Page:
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Dog Tags Styles and examples Part 1


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There is WWII tag. Came with named GCM and some another small things.

Who can explain me second line, especially T 43-44 AB

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If you need what I show, just make an offer.


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There is WWII tag. Came with named GCM and some another small things.

Who can explain me second line, especially T 43-44 AB

 

T43-44 should be his tetnus (sp) innoculation dates. His blood type is AB. I don't know what the B is below that , as that would be his religion.

 

-Ski

In Memory Of......
Pte Harold Griffiths, 1805, 1/6th Manchester Regt, KIA June 4th, 1915 in Gallipoli
Cpl Isaac Judges, 40494, 6th East Yorkshire Regt, KIA October 3rd, 1917 in Ypres
May they rest in peace.....

MSgt - USAF Retired

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T43-44 should be his tetnus (sp) innoculation dates. His blood type is AB. I don't know what the B is below that , as that would be his religion.

 

-Ski

 

 

BAPTIST?

"The only thing necessary for evil to flourish is for good men to do nothing."
Edmund Burke


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T43-44 should be his tetnus (sp) innoculation dates. His blood type is AB. I don't know what the B is below that , as that would be his religion.

 

-Ski

 

 

Thanks for your help. It's not B below, there is P

If you need what I show, just make an offer.


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Thanks for your help. It's not B below, there is P

 

Oh, he was Protestant...

 

-Ski

In Memory Of......
Pte Harold Griffiths, 1805, 1/6th Manchester Regt, KIA June 4th, 1915 in Gallipoli
Cpl Isaac Judges, 40494, 6th East Yorkshire Regt, KIA October 3rd, 1917 in Ypres
May they rest in peace.....

MSgt - USAF Retired

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Hello evrybody,

 

I have this dog tags on my collection and i have a question about the religion of this GI. The religion is note by a "M". What is "M" stands for please ? think.gif

 

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Thank you for your answer. thumbsup.gif

 

Best regards from France. Tim

I search all memorabilia about 325th Glider Infantry Regiment during ww2. Let's Go !

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Methodist?

 

Erwin

That would be my guess too. C(atholic), P(rotestant) and H(ebrew) are the typical religions seen on WW2 tags. I've never seen one with an M, I'd love to find one though! I've also seen some tags with an LU for Lutheran.
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Here's a couple more that I've added recently.

This one is especially interesting to me since Endicott is where I grew up. This man owned a jewelry shop until just recently which I'd drive past sometimes.


A man from Utah who was a music teacher in his pre-war civilian life. It's interesting that the NOK address lacks a street address.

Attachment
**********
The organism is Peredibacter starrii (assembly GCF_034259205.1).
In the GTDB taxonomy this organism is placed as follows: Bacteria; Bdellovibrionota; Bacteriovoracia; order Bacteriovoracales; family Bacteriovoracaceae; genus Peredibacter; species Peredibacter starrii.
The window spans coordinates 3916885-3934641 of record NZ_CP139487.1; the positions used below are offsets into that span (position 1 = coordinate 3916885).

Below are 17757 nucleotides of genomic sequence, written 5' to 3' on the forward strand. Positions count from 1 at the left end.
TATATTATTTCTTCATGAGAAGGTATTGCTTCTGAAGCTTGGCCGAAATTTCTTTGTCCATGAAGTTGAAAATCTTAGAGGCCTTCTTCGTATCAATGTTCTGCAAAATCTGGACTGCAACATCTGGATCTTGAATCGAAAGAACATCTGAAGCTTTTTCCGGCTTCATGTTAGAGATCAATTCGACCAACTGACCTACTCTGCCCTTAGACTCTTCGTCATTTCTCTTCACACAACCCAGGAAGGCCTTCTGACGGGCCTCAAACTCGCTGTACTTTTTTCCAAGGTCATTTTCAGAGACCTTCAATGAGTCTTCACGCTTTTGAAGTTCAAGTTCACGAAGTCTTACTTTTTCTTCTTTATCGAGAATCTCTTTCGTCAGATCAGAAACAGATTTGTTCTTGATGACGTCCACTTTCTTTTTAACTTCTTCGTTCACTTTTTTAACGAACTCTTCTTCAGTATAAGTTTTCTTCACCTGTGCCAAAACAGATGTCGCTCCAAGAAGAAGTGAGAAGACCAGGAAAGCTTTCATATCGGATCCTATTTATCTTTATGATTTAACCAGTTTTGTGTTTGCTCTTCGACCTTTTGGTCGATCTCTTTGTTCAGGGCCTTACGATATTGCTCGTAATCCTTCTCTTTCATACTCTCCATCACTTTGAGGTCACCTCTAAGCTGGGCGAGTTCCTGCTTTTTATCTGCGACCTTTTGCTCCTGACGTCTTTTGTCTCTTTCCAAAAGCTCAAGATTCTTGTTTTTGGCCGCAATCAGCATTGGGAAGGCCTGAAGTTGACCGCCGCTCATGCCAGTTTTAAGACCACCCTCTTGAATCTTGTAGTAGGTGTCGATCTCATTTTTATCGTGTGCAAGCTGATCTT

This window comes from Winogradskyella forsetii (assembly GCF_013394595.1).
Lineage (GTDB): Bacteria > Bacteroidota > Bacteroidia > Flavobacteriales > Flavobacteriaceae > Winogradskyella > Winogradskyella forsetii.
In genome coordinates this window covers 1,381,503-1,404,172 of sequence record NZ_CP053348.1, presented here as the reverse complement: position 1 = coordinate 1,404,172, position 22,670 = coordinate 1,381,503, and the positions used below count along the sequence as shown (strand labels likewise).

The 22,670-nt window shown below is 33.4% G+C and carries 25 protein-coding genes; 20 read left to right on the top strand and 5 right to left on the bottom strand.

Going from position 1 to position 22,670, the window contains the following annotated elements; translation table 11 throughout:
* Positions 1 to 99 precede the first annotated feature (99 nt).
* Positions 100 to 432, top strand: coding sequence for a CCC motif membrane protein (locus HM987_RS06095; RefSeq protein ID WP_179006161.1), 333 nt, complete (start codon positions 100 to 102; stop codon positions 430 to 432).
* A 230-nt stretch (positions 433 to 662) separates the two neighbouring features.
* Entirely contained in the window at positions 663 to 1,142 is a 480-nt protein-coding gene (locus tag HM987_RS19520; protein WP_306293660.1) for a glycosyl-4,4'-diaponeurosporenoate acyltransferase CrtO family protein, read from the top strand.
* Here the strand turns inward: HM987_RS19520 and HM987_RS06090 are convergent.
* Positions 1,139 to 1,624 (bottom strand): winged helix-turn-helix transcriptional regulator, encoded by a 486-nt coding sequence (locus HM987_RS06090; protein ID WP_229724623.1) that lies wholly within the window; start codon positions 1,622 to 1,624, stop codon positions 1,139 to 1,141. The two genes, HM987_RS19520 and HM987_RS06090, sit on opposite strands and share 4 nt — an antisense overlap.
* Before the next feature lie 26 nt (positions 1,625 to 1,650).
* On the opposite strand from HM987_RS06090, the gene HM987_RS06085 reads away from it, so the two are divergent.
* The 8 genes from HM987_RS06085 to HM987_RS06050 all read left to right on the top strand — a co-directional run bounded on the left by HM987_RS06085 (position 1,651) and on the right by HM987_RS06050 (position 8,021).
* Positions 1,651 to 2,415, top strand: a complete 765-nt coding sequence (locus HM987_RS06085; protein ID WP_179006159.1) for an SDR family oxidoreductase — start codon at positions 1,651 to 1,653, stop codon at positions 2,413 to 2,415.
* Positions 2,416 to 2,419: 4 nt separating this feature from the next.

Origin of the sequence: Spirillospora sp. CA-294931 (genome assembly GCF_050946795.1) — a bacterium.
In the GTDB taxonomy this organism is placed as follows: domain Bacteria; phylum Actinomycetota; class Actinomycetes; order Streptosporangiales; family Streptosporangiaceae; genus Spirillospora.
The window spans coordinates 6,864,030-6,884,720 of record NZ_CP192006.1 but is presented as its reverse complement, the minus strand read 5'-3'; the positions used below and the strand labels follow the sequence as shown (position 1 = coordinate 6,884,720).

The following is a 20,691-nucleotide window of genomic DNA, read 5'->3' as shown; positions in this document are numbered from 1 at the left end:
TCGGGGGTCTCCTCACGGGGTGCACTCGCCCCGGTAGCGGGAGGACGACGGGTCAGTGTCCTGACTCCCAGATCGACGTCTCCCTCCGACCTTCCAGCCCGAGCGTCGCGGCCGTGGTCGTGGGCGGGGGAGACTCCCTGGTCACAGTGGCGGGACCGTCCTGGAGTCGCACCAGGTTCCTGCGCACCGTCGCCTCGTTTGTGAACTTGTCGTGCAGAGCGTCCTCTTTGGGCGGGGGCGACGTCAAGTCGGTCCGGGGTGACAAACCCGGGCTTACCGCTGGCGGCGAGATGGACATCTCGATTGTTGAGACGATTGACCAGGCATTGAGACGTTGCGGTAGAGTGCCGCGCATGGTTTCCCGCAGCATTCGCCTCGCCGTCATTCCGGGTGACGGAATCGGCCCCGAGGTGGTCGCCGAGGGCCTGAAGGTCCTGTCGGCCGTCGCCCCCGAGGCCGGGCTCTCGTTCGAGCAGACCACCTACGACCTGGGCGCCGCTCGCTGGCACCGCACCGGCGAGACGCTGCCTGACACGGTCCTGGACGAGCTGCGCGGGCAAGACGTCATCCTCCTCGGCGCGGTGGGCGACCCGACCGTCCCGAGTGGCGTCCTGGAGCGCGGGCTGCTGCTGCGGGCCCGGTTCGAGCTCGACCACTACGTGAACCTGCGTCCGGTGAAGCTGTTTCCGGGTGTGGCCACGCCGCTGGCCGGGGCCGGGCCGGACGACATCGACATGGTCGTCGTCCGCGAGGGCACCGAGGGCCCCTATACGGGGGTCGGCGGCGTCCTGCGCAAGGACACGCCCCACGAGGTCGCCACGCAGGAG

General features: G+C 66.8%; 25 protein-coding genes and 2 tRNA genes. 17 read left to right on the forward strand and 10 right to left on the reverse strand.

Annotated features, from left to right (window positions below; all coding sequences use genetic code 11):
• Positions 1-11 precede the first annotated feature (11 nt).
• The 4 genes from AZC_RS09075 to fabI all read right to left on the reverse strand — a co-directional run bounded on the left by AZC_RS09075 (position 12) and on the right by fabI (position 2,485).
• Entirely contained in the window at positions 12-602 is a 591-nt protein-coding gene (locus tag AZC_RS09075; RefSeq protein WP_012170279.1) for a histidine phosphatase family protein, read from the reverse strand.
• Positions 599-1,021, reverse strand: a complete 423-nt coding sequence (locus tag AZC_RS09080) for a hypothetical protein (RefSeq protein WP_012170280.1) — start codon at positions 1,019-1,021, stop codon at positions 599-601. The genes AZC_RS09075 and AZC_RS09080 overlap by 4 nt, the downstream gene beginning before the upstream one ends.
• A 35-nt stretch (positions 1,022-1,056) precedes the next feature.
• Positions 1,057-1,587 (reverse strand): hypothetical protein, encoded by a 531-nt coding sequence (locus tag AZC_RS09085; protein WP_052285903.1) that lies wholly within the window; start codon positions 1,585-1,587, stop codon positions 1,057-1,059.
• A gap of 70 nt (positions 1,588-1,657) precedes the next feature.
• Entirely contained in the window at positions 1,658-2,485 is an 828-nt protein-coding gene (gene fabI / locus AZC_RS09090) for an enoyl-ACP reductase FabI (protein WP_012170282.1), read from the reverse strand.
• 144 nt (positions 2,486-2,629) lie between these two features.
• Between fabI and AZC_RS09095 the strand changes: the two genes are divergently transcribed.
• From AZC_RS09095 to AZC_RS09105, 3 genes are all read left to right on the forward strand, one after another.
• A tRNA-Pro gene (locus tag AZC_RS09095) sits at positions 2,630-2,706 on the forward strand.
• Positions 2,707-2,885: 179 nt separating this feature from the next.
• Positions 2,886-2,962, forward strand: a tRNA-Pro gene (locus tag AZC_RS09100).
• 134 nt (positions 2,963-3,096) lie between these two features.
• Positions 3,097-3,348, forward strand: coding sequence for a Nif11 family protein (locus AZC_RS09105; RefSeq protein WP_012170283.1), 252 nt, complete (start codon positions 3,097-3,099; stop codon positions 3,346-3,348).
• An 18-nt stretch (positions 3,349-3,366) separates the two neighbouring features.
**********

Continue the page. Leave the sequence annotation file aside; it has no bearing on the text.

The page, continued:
Aside from the '44 tetanus date added onto it, there's two mistakes that were made on this tag. His blood type and the first letter in his wife's name had to be stamped over a second time. Maybe the guy who made it was new to the job. :unsure:

A little hard to see, but this one's from a North Carolina man.

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How about Atheist, and Muslim? Did they have denotations for those faiths as well?

 

Patriot

In memory of Lance Corporal Jeremy S. Lasher, 2nd Battalion, 8th Marine Regiment, 2nd Marine Division, II Marine Expeditionary Force. Killed in Action July 23, 2009, Helmand Province, Afghanistan. Semper Fi

Lance Corporal's 2/8 challenge coin was STOLEN from his grave. Please see the following forum link for details: http://www.usmilitariaforum.com/forums/index.php?/topic/210650-challenge-coin-stolen-from-marine-kia-grave/&do=findComment&comment=1654270

 



My eBay Auctions: http://shop.ebay.com...s/m.html?_dmd=1

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How about Atheist, and Muslim? Did they have denotations for those faiths as well?

 

Patriot

Muslim was not one of the standard options, but after seeing this tag and the LU ones it's possible at least someone had a tag that said

'MU' or something along those lines. There wasn't a letter designation for atheists. I imagine anyone without a religion designated would be treated as an atheist. Not all tags have one.

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Hello,

 

Thank you very much for your answer !! thumbsup.gif

 

I think too that "M" is surely for "Methodist" !! think.gif

 

Tim

I search all memorabilia about 325th Glider Infantry Regiment during ww2. Let's Go !

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This set of Coast Guard tags was on ebay for $20 buy it now, a very good price. When they came in the mail it was another set of tags from the same man, only 1947 dated instead of 1943. I emailed the seller and he sent me the correct pair the next day, and said to keep the '47 pair, too. Not bad for $20!